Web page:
As the biblical authors address the ethics of political leaders and believers in general, they state that it is the treatment of the most disadvantaged members of society-the orphans-that is to distinguish them as God’s people. The Lord paved the way of this moral high road by identifying himself as the one who is the provider of food and clothing for the fatherless (Deut 10:18). He is the helper, defender, and father of the orphan (Psa 10:14, 18; 68:5; 146:9).
Furthermore, the Lord demanded that his public representatives sustain a similar demeanor and criticized them roundly when they failed (Psa 82:3; Isa 1:23; Jer 22:3; Ezek 22:7).
No one was to take advantage of the fatherless in any way (Exod 22:22-24; Deut 27:19; Prov 23:10) Job picked up this ethical thread and used it to defend his innocence before those who wished to prove his misfortunes in life were the product of his immoral lifestyle.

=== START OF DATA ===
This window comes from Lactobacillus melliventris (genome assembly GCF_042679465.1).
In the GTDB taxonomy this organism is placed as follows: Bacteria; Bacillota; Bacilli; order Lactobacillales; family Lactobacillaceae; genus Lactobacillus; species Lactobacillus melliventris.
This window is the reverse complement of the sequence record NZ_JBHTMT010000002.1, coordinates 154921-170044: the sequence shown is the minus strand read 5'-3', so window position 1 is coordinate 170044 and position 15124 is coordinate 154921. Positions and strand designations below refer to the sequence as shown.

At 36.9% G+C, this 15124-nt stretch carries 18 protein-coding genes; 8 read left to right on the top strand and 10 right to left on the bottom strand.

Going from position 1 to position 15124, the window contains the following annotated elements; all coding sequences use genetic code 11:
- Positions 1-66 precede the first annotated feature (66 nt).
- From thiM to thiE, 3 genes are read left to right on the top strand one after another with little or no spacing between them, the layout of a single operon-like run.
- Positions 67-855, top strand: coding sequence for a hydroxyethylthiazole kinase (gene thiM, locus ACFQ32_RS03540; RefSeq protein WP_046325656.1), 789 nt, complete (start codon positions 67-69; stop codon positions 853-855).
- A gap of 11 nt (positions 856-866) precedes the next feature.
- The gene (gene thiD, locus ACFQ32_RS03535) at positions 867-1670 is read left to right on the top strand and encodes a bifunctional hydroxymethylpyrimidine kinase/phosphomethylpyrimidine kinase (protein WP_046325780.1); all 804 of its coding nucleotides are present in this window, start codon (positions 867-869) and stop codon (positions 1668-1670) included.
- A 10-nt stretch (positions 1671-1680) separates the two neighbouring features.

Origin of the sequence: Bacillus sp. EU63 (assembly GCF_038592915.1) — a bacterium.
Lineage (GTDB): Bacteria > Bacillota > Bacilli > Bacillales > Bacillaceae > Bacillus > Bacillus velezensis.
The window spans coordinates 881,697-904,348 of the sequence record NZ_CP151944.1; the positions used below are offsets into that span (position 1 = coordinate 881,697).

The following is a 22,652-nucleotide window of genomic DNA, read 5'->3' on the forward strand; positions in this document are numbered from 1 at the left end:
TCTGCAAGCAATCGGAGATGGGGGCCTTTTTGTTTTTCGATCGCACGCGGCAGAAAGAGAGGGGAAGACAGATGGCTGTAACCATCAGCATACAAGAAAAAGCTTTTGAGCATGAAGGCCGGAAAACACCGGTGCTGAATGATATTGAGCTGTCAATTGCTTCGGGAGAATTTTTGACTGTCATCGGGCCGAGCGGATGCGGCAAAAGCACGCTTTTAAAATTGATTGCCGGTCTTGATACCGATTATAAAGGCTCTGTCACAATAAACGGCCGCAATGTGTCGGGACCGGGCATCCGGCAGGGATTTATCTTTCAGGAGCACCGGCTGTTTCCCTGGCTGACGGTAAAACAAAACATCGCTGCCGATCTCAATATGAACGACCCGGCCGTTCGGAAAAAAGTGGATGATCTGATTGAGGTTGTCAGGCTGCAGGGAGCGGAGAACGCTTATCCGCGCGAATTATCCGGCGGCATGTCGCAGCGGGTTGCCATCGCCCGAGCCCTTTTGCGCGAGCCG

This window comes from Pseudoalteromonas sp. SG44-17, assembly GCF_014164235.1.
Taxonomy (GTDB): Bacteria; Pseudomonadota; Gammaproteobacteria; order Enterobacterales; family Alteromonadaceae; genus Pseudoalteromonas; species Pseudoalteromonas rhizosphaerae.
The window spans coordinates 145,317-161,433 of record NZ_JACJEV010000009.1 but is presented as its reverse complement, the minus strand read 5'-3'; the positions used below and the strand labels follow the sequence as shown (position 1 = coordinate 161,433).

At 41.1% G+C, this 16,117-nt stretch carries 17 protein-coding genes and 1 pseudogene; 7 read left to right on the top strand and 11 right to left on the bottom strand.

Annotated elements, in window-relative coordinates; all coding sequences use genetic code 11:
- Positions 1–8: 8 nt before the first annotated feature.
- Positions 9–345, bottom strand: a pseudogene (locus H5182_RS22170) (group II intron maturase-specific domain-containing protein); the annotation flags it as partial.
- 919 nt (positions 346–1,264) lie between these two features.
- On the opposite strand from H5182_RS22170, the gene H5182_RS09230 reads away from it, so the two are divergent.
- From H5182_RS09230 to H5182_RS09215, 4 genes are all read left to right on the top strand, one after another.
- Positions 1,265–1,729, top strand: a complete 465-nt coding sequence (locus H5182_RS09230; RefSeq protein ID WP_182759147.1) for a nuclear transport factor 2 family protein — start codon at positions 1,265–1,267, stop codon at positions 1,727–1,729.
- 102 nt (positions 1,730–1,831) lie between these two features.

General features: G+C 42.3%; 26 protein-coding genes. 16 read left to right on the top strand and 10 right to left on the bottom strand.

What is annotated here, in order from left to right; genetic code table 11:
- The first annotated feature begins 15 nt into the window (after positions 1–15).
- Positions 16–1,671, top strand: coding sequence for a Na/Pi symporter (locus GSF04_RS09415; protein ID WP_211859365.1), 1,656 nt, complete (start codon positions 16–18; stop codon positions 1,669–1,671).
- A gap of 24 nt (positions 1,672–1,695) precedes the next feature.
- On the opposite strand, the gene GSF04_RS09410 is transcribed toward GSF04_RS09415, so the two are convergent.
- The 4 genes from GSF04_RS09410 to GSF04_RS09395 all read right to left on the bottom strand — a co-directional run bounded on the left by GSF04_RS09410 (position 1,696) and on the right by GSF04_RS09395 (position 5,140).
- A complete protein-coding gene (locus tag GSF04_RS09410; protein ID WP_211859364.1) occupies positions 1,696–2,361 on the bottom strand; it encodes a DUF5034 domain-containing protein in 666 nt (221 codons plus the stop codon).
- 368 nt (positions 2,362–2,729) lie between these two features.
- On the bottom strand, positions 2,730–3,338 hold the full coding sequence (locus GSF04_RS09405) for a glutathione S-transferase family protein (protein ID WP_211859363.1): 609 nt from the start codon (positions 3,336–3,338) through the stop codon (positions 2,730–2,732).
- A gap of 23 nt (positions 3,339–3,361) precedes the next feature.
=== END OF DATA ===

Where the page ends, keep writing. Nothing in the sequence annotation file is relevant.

He separated himself from those who cast lots for orphans, drove their donkeys away, or snatched them from their mother’s breast as debt slaves (Job 6:27; 24:3,9). Instead Job asserted that he had rescued orphans, provided food for them, and defended their legal rights (Job 29:12, 31:17, 21). The prophets warned God’s people that this failure in their ethical behavior warranted divine judgment (Isa 1:17; 10:1-2; Jer 5:28; 7:6-7; Zech 7:10; Mal 3:5). And least Christians think that concern for those who are socially at risk is just an old-fashioned notion, James issued this challenge: “Religion that God our Father accepts as pure and faultless is this: to look after orphans and widows in their distress (James 1:27).